Moral and Ethical Ambiguity, Part 3 of 4 – Virtue
Ok, so we've chatted a bit about Morality and moral codes (back in part 2).…
Over the last week or so, I’ve been pondering how to expand on the Little Spaces product line by showing some of the ways those supplements could be used to help inspire different encounters. My article on “Expanding Little Spaces” offered a bit of method on how to do just that. But that just opened the door to another question. Perhaps a product focused on a collection of encounters inspired by these other products is a way of “eating my own dog food” so to speak and might offer another dimension to the Moebius family of offerings.
So that got me thinking about encounters. What makes a good encounter? How could an encounter be written to not only be useful as is, but offer easy hooks to get it integrated into a game world so that you not only knew what needed to be set up beforehand but where the encounter might lead an adventure afterwards… Sort of a puzzle-piece approach offering hooks and ways to quickly snap these things into place.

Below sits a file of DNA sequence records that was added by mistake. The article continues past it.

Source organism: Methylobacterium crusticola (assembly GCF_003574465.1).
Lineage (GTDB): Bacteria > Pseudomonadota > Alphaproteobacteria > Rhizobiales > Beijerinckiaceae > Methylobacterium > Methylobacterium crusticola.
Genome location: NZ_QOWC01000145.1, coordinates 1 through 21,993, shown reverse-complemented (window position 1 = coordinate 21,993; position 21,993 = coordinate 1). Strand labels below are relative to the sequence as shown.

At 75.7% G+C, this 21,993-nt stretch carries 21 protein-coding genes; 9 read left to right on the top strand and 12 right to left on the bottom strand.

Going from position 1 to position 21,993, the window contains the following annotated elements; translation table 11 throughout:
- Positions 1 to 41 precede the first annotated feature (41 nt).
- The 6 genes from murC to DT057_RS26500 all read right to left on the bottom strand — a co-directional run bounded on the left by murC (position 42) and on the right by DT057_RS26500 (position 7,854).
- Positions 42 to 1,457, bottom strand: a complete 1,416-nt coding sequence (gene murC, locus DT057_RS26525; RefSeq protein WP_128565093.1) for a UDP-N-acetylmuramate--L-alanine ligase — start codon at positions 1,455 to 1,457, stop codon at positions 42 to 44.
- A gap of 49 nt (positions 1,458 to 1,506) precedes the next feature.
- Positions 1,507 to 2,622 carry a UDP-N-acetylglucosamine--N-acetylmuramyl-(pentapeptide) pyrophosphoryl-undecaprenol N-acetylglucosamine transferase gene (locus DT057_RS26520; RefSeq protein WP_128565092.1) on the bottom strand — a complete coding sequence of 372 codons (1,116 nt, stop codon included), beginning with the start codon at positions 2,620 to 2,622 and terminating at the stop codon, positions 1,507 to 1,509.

Generally encounters seem to fall into two broad categories: combat and non-combat. But that really short-changes the non-combat type I think, so I’d rather expand on that by offering a few other types: Skill Challenges (which seem to be popular in many 4e adventures), Investigation, Interrogation, Exploration, and Exploitation. We’ll go into each in more detail, but let’s talk about encounters generally for a moment first.
Each encounter potentially has some required set-up. And each potentially has some sort of required resolution. For instance, the “setup” for the first encounter involving the town council and the dinner would be that the PCs need to be asked to not only investigate the Old Town’s Reeve to some degree. And the “resolution” would could go a few different ways. If they successfully hide their disappointment with the meal, they might be invited to the house of one of the council members to discuss other ways the PCs can help the town or perhaps even to discretely handle some matter they’d rather not bring through the regular legal channels.
If we look at the different encounter types one by one, each offers a different context to explore.
In a product offering a collection of encounters, I would offer an encounter description, hooks both incoming and outgoing, and different suggestions on how it might be implemented or changed based on a particular need…
Would something along these lines be interesting to explore as a GM?